Oct 10, 2022
The Inside Scoop on Housing from a Veteran Traveler’s Perspective – Part 1: Cost of Living
Nurse Ann Marie has been nursing for 37 years and as a traveler for the last 5 years. In her mid-50s with RN experience in pediatrics, the ER, OR, ICU and recovery rooms—not to mention raising three phenomenal kids and staying married to the same man for 38 years—she’s “been there and done that” a lot throughout her life. She’s had her share of learning the hard way, especially when it comes to travel nursing. That’s why Nurse Ann Marie loves to share her experiences and lessons learned with other travelers, beginners or those in the just-thinking-about-it stage.
Understand Your Why
When someone asks her advice about travel nursing, the first thing she needs to know is why do you want to start traveling. Some people do it to make more money so they can build a nest egg for the future. Others want to travel for the sake of traveling—they love adventure and want to experience different locations and meet new people all over the country. Nurse Ann Marie started her traveler career so she could explore cities where she and her husband might like to retire and earn extra money for retirement (but also to fund her addiction to funky vintage jewelry).
Musts & Deal-Breakers
When you’re clear on your goals the next thing to do is determine are your must-haves, deal-breakers and what you’re willing to compromise on when it comes to your travel career. Figure out how much money you need to save from each paycheck to meet your financial goals, then you’ll have a better idea of how much is left for your bills and living expenses while on assignment. This will help you in finding the housing situation that’s right for you.
Slush Fund Side Note
Nurse Ann Marie advises to always have a slush fund of 1-2 months’ living expenses (rent, bills, food, gas, etc.) when you get started for a few reasons: It’s not cheap to relocate (even though your staffing agency will reimburse you, it can take a few weeks); most landlords want a deposit and first month’s rent before you move in (and therefore, before you start your assignment). Maintain that slush fund throughout your traveler tenure because you never know—sometimes contracts get cancelled or end early, or the gap between assignments is longer than expected.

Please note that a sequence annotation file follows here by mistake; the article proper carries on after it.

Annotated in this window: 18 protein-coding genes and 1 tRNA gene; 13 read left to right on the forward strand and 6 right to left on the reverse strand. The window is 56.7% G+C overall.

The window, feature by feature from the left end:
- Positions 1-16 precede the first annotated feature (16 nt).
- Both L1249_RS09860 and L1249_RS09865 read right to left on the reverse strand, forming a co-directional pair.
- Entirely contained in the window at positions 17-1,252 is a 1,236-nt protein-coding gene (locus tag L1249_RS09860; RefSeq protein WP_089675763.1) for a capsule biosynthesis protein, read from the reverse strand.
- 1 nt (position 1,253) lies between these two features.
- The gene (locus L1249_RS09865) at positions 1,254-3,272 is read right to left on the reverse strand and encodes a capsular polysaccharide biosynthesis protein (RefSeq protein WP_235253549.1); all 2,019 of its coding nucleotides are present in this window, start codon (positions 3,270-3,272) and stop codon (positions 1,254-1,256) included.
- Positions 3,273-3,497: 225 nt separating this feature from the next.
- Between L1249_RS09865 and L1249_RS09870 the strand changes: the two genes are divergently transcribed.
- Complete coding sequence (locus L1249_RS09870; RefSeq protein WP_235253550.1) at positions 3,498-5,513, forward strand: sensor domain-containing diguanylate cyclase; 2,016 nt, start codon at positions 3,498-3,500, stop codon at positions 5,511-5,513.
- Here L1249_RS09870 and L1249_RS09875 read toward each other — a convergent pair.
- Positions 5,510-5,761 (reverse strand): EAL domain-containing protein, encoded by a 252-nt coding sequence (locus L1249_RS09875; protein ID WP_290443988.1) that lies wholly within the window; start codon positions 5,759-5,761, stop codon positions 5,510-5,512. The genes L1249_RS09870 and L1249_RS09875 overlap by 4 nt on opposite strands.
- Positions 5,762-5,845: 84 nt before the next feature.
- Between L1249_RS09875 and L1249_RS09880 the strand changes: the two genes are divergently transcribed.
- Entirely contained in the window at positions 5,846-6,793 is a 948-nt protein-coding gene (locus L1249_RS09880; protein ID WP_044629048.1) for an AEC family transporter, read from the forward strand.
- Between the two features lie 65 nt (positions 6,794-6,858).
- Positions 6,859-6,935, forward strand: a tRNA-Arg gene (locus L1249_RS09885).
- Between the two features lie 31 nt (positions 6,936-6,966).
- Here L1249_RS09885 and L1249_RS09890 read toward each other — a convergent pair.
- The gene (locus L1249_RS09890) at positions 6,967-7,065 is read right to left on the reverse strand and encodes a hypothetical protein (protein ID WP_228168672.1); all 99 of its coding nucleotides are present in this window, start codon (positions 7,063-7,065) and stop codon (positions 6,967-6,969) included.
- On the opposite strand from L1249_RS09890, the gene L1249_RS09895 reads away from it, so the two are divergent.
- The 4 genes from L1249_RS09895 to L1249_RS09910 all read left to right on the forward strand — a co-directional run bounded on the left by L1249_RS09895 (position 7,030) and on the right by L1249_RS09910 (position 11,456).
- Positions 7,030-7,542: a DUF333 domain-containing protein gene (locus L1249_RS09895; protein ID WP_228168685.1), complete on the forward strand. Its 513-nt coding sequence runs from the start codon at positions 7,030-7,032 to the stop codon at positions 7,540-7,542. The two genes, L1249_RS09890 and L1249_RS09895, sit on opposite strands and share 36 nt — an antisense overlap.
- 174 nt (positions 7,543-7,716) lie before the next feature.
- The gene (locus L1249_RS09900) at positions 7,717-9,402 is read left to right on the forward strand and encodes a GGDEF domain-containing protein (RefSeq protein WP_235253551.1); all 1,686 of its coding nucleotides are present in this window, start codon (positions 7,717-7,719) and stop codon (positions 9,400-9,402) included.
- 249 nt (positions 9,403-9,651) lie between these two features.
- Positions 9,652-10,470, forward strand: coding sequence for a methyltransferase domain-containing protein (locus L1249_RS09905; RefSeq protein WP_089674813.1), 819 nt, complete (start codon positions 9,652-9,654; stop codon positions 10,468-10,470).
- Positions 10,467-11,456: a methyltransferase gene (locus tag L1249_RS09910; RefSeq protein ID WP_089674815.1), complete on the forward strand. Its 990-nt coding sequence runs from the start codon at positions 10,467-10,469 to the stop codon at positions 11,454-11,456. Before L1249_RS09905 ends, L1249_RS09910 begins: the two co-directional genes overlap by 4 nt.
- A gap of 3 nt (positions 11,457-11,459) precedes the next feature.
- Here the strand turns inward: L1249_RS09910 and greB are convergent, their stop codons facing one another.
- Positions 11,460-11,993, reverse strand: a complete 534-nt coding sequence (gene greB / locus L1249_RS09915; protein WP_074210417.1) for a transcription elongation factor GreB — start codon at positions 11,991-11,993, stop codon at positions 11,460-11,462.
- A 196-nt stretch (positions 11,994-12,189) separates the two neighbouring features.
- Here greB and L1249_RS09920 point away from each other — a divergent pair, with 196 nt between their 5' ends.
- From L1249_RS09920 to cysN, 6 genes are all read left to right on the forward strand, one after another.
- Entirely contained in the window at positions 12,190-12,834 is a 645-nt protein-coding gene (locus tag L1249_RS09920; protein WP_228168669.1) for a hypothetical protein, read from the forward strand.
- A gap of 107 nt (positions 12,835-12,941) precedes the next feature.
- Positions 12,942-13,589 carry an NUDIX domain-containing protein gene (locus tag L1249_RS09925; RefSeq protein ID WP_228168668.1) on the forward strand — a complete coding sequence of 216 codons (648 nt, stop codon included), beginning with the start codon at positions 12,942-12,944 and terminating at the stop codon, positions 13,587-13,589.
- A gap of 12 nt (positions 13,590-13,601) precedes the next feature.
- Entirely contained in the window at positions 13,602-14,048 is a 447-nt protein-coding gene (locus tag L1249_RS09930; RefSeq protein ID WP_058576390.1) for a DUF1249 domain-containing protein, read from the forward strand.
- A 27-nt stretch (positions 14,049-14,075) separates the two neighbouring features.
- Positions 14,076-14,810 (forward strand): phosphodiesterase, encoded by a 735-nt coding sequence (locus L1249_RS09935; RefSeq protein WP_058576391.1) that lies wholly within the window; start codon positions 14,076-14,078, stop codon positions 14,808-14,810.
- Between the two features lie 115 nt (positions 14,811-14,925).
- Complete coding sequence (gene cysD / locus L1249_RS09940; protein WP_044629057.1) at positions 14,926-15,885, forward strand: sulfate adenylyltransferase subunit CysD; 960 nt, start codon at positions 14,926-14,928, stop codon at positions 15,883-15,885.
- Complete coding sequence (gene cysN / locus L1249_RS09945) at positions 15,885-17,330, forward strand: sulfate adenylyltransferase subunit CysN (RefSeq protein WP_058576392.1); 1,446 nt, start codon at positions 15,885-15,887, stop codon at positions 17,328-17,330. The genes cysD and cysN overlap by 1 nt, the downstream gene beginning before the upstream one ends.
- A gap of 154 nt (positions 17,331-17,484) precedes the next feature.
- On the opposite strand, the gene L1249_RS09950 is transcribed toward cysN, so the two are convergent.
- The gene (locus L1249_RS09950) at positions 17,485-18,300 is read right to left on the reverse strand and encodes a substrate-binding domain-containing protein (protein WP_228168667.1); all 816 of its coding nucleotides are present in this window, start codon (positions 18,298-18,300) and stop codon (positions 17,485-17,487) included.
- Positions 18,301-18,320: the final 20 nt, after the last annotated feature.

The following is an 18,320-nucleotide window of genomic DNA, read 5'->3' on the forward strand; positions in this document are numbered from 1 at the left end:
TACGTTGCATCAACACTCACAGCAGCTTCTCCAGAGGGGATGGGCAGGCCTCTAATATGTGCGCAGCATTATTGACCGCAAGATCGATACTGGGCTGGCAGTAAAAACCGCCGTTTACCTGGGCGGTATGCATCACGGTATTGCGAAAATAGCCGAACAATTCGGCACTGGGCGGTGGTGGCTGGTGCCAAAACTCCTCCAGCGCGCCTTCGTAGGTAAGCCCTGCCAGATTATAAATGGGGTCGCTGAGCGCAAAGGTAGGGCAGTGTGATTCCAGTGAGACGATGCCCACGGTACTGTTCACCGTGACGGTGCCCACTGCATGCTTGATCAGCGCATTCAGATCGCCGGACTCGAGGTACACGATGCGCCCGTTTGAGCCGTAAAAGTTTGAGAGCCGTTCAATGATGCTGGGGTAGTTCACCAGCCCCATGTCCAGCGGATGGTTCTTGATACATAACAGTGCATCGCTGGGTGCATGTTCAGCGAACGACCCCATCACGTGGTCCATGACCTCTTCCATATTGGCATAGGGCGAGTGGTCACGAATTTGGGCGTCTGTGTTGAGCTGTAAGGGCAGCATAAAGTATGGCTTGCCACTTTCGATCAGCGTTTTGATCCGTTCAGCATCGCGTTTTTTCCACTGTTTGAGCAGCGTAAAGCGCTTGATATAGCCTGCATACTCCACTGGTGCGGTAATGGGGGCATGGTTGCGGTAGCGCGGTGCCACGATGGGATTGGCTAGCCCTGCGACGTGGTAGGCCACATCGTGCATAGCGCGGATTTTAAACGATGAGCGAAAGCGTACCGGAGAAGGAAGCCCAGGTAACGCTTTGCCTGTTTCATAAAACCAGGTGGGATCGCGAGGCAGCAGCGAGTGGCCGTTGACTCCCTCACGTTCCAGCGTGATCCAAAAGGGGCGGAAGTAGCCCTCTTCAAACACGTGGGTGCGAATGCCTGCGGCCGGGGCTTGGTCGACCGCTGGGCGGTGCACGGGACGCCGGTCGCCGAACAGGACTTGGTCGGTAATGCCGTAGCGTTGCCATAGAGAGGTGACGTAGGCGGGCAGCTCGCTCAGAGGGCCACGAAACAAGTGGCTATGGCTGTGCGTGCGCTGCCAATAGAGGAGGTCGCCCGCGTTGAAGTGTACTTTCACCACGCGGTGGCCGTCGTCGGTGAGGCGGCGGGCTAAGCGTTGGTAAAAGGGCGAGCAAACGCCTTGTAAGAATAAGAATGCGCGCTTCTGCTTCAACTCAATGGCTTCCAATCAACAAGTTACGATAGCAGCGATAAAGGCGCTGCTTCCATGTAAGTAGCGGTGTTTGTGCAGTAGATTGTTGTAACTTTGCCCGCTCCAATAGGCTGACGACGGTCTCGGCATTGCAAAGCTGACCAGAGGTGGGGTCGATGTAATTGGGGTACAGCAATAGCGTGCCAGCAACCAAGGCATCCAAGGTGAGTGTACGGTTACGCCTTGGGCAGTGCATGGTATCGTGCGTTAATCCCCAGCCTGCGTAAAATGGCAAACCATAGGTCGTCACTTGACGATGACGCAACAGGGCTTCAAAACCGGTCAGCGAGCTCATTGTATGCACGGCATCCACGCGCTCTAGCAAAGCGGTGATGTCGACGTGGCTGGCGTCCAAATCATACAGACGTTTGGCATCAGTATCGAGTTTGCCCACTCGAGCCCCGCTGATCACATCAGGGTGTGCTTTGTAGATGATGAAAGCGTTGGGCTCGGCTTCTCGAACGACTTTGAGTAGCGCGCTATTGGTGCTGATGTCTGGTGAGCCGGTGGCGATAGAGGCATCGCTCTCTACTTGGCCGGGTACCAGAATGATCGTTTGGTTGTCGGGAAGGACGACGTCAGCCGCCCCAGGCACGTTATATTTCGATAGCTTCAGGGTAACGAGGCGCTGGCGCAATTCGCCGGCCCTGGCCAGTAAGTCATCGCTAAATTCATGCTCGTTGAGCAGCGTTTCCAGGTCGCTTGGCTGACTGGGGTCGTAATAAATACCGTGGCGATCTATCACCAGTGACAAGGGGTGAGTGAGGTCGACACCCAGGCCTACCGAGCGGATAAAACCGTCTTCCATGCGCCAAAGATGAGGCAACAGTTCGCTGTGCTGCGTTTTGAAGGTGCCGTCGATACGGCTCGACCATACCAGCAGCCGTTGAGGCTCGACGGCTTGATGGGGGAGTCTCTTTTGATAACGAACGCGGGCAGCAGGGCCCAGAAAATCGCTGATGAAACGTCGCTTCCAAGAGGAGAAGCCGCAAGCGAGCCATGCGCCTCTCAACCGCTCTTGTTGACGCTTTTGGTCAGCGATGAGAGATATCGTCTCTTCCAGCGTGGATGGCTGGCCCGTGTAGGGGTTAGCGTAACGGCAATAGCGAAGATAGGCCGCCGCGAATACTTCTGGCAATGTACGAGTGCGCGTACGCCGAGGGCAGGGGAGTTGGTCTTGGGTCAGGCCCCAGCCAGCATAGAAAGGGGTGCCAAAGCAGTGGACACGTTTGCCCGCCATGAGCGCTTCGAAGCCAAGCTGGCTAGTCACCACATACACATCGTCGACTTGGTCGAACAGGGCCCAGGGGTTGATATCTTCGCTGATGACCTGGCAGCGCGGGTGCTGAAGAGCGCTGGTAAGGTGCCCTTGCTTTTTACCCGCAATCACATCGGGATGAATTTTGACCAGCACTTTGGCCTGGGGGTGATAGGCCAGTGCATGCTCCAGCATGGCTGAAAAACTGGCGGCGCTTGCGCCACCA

Housing Before Contract
One of the first things she tells a newbie or prospective travel nurse is to secure housing before signing the contract. Even though this may sound a little like putting the cart before the horse, you’ll thank her when you follow her advice. Why do it this way?
- Make sure you understand the cost of living in the location of your assignment, so you don’t end up losing money rather than saving. Too many green travelers get so googly-eyed by the $4-5K/week pay in California that they sign the contract before researching housing in the area.
Example: RN travel job in San Francisco, CA pays $4K/week before taxes. Furnished Finder advertises a private room and bath in a shared house or apt/condo starting at $1,200/month. Want an entire unit to yourself? Starts at $2,200/month for a studio. Brought your partner or family? $3,200 for a three-bedroom. That’s just rent. What about food, gas, healthcare? According to PayScale, the cost of living in San Fran is 94% higher than the national average.
Cost of Living Resources:
- Numbeo is a crowd-sourced global database of quality of life data, including cost of living, housing indicators, perceived crime rates, and other statistics.
- PayScale’s Cost of Living Calculator is a great comparison tool to find out how much you need to make in a new location in order to maintain your current standard of living.
- GasBuddy has several tools (price charts, maps, demand insights, etc.) for seeing the current gas prices in the US and Canada.
I know you’re poised on the edge of your seat to learn more about Nurse Ann Marie’s strategy for finding housing you can live with, so stay tuned for Part 2 of The Inside Scoop on Housing from a Veteran Traveler’s Perspective.